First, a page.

When I was a boy living on a Kansas farm, there were only two good reasons to interrupt a warm summer day and meander to town. One was Safeway glazed donuts cooling on metal racks. The other was the old library on Chestnut Street. The Safeway had air-conditioning; not so with the library. Luckily for me, the children’s books were relegated to the basement where it was at least ten degrees cooler. As I tumbled down the stairs–nearly out of control and taking two steps at a time while clinging to an old metal rail– the first thing that would hit me would be the smell of old books: humid, musty and wise; the smell of adventure waiting to be uncovered.
The Olathe, Kansas library was built in 1909 with $10,000 of grant money from Andrew Carnegie. Not surprisingly, it was called the Carnegie Building. With very little programming within the reach of our television antennae and video games still decades away, there were limited places for a young boy to find adventure. I created it myself or I read about it.
The very first books at the bottom of the library steps were written by Walter Farley. I don’t think I ever ventured any further. There was no need. I had found the Black Stallion. Not much else matters once you’ve discovered Alex Ramsey and the Black Stallion. Walter Farley’s books were pure magic. They brought much joy and pleasure to my young life.
As much as I loved these books, I fear my own horses, if they could have read as voraciously as they grazed, would have despised every story Walter Farley wrote. One horse in particular, Black we called him, suffered the most in Farley’s hands. He was a tall, half-Arabian, all black gelding. I say was because after I finished the black stallion books, he was transformed into something else entirely different from a gentle farm horse. Now he was The Black and spent most summer days removed from the green pastures where he peacefully grazed, saddled over his objections, and raced around farm fields at breakneck speeds with an 11-year old boy clinging to his flowing mane and whispering into his ears. “Run Black. You can win. I know you can win!” As I recall, he always did.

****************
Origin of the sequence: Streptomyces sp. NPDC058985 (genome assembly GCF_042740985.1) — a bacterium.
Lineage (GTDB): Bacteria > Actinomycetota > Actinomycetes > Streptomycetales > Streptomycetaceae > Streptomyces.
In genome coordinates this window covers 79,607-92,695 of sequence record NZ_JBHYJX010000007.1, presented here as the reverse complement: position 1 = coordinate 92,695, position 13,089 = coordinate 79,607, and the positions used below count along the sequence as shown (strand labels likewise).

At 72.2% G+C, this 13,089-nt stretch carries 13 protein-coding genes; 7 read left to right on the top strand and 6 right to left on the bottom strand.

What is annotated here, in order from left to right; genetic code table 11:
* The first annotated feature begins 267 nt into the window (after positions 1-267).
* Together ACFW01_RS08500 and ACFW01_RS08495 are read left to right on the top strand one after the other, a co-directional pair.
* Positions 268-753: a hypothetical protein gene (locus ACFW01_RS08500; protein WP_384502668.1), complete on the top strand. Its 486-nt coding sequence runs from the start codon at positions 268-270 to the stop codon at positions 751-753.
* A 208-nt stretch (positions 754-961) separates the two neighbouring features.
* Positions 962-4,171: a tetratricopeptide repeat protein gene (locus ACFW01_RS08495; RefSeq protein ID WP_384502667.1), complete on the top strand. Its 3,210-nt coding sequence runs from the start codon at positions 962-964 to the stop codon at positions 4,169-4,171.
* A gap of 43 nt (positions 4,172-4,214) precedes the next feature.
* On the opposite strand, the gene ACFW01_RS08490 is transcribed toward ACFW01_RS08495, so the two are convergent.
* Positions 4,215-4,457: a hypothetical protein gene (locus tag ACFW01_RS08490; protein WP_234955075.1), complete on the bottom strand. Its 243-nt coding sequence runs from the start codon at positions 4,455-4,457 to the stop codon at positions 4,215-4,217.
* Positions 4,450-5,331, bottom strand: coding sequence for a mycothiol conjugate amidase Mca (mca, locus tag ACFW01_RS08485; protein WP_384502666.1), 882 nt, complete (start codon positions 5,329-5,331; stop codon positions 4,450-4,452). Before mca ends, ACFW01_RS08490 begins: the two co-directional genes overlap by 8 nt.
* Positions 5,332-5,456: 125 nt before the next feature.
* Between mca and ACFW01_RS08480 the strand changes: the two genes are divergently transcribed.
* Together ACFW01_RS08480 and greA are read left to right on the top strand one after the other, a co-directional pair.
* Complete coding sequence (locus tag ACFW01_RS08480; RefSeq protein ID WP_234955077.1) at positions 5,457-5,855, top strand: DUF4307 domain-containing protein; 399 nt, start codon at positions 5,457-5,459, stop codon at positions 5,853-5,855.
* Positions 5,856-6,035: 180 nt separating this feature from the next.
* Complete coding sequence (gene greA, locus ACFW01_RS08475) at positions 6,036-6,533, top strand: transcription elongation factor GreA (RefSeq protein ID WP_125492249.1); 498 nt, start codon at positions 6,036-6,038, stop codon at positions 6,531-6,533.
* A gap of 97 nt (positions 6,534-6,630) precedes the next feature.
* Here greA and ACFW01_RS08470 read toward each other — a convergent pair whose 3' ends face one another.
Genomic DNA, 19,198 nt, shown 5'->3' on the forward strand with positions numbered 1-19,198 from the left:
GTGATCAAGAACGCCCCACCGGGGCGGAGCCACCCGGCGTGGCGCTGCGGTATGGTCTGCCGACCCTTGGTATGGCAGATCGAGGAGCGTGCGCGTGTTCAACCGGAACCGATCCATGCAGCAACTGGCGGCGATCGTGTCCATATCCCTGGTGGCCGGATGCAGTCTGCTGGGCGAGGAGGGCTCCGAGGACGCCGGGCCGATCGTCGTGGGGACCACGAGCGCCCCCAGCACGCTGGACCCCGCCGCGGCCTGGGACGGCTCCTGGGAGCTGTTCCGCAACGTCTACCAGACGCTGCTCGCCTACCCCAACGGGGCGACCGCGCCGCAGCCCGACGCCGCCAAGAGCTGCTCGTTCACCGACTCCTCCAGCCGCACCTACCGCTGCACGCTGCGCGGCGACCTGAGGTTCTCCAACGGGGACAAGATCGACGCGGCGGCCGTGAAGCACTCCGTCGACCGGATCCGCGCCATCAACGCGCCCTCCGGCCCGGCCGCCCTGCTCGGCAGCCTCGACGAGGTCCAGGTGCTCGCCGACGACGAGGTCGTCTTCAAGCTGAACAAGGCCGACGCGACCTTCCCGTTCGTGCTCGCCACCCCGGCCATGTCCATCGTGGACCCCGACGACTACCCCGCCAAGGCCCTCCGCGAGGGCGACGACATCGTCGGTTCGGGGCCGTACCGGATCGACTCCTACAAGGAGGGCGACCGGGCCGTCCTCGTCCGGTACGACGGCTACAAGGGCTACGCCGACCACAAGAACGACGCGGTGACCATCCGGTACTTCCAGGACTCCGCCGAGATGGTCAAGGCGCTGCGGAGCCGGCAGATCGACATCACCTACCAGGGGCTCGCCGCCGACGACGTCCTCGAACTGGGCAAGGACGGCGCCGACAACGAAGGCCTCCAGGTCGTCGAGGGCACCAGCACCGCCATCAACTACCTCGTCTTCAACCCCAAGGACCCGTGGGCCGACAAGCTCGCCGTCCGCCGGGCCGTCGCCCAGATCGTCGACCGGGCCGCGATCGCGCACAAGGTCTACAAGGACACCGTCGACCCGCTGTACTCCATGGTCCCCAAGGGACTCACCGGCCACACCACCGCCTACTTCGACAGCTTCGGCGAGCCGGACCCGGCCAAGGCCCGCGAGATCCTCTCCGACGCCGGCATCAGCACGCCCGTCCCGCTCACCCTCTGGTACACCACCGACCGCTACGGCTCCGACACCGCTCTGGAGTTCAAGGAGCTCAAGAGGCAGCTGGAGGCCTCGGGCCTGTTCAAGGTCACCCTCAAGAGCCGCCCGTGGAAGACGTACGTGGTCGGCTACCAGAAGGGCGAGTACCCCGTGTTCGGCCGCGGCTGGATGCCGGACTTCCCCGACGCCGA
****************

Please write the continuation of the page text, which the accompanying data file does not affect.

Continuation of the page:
I may not have been Alec Ramsey, but I sure felt like it.
Ours was a middle class family, so for me (or any other child) to own a book was a rare treat. Being able to jump down the library stairs empty-handed and trudge back up 30 minutes later loaded down with an arm full of books was nothing short of a miracle of generosity–the most worthy extension of credit ever devised by man.
Like my Black, I don’t think my parents cared that much for Walter Farley either. Once I was home with a load of his books, there was no coming up for air for days on end. I had to be told twice to come down for dinner or to do much else for that matter.
By the 1960’s the Carnegie building was considered old-fashioned and although no one thought it mattered much to an 11-year old boy, a piece of our hometown history was about to be leveled. As so often happens to children, I drove by it one day and it had disappeared; a blighted building erased from the landscape by something called urban renewal. A place I loved was just gone. Some adult casually explained that the library had moved down the street to a new, larger and (I’m sure) fully air-conditioned building.
Today my law office looks out over Chestnut Street. There is—like the song predicted—a parking lot where the Carnegie building once stood. I can’t tell you how many times I’ve wished I could still run down those stairs empty-handed and return with an armful of adventure ready to be devoured. Perhaps, at my age, it’s best that I don’t. At least the horses are very happy about it.
Greg Kincaid, the author of A Dog Named Christmas and Christmas with Tucker, still lives in rural Kansas. His most recent book, A Christmas Home, was just released by Crown. Todd, the hero of a Dog Named Christmas, is now five years older and happily employed at the local animal shelter where his girl friend Laura volunteers. Funding shortfalls force the closing of the shelter before year-end. Todd must find new work, homes for thirty dogs and a way to protect his emerging relationship with Laura. A tall task to be sure. Fortunately for Todd, he has some very capable canine assistance. The New York Journal of Books calls A Christmas Home “A heartwarming read…well written and uplifting.” Library Journal says, “Dog lovers and anyone looking for a heartwarming Christmas story will enjoy Kincaid’s latest.”